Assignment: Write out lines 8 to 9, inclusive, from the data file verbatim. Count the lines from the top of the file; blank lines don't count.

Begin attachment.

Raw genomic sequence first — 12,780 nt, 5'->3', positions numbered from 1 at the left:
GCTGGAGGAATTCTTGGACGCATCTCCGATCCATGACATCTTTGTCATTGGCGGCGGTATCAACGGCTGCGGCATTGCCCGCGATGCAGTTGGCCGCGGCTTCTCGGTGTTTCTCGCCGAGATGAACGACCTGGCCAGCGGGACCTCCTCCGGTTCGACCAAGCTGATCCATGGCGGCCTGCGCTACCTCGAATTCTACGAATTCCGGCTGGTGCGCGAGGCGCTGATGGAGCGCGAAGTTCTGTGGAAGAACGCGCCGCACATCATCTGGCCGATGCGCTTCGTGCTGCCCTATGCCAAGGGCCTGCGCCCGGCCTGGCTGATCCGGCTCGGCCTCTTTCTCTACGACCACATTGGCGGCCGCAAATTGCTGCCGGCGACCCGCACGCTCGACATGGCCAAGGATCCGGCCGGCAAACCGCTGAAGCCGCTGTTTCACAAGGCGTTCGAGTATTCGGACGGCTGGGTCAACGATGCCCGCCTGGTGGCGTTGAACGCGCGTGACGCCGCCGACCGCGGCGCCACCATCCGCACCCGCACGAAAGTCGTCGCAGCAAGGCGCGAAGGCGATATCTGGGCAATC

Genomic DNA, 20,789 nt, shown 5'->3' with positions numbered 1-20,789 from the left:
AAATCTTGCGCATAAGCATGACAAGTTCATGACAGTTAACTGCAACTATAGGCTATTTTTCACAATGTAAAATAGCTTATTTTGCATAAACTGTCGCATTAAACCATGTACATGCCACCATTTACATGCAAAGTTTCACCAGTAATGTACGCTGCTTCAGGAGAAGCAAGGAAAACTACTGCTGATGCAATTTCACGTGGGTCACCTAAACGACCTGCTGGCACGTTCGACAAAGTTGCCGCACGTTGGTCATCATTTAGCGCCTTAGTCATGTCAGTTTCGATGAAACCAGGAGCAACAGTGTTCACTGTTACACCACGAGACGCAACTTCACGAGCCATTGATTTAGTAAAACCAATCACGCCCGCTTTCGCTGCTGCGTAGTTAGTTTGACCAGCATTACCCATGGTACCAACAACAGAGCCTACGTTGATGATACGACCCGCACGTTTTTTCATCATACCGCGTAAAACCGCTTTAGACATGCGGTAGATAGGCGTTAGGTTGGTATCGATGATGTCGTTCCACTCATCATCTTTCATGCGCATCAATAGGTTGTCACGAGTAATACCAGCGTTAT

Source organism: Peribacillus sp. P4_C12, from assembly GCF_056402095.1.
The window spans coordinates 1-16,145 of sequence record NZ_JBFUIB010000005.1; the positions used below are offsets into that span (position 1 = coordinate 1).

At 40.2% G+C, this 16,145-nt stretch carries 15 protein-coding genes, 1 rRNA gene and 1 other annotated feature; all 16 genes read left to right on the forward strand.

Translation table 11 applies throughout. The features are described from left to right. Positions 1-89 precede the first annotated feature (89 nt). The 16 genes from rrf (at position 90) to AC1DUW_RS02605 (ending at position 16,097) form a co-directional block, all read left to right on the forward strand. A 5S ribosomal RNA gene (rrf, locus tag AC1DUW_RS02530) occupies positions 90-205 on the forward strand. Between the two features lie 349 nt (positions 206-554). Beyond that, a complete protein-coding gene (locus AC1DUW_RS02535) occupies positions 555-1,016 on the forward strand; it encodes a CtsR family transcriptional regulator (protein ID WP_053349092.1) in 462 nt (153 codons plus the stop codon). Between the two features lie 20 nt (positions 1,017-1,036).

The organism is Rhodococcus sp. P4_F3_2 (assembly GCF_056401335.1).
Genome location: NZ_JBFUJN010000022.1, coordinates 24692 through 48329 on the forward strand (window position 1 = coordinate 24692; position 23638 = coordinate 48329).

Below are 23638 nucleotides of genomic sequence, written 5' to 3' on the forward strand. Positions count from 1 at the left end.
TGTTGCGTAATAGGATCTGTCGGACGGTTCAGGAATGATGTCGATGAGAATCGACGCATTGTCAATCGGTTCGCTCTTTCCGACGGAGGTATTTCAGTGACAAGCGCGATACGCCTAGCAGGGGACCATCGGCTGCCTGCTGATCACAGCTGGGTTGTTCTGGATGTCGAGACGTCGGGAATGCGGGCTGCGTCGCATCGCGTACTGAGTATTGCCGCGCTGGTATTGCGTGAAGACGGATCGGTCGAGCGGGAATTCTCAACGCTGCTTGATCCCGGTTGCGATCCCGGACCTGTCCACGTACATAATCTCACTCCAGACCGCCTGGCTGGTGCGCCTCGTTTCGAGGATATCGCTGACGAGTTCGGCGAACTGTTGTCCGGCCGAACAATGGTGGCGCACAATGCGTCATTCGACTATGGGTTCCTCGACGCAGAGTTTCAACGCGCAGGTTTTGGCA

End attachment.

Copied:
Translation table 11 applies throughout. The features are described from left to right. Positions 1-89 precede the first annotated feature (89 nt). The 16 genes from rrf (at position 90) to AC1DUW_RS02605 (ending at position 16,097) form a co-directional block, all read left to right on the forward strand. A 5S ribosomal RNA gene (rrf, locus tag AC1DUW_RS02530) occupies positions 90-205 on the forward strand. Between the two features lie 349 nt (positions 206-554). Beyond that, a complete protein-coding gene (locus AC1DUW_RS02535) occupies positions 555-1,016 on the forward strand; it encodes a CtsR family transcriptional regulator (protein ID WP_053349092.1) in 462 nt (153 codons plus the stop codon). Between the two features lie 20 nt (positions 1,017-1,036).

The organism is Rhodococcus sp. P4_F3_2 (assembly GCF_056401335.1).